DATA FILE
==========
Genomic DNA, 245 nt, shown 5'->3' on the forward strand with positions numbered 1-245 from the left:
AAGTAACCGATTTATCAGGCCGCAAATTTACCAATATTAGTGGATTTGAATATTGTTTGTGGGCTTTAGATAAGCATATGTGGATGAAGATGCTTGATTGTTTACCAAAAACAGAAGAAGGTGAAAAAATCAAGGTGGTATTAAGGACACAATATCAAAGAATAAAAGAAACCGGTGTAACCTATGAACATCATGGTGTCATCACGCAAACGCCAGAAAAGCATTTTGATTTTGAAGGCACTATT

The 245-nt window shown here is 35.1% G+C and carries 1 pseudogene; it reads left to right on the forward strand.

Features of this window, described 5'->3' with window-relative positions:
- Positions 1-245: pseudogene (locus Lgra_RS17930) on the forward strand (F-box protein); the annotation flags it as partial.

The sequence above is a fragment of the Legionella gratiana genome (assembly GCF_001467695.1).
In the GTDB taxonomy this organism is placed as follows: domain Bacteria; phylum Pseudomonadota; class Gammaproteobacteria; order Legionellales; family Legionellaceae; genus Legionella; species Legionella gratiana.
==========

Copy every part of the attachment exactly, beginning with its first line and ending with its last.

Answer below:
Genomic DNA, 245 nt, shown 5'->3' on the forward strand with positions numbered 1-245 from the left:
AAGTAACCGATTTATCAGGCCGCAAATTTACCAATATTAGTGGATTTGAATATTGTTTGTGGGCTTTAGATAAGCATATGTGGATGAAGATGCTTGATTGTTTACCAAAAACAGAAGAAGGTGAAAAAATCAAGGTGGTATTAAGGACACAATATCAAAGAATAAAAGAAACCGGTGTAACCTATGAACATCATGGTGTCATCACGCAAACGCCAGAAAAGCATTTTGATTTTGAAGGCACTATT

The 245-nt window shown here is 35.1% G+C and carries 1 pseudogene; it reads left to right on the forward strand.

Features of this window, described 5'->3' with window-relative positions:
- Positions 1-245: pseudogene (locus Lgra_RS17930) on the forward strand (F-box protein); the annotation flags it as partial.

The sequence above is a fragment of the Legionella gratiana genome (assembly GCF_001467695.1).
In the GTDB taxonomy this organism is placed as follows: domain Bacteria; phylum Pseudomonadota; class Gammaproteobacteria; order Legionellales; family Legionellaceae; genus Legionella; species Legionella gratiana.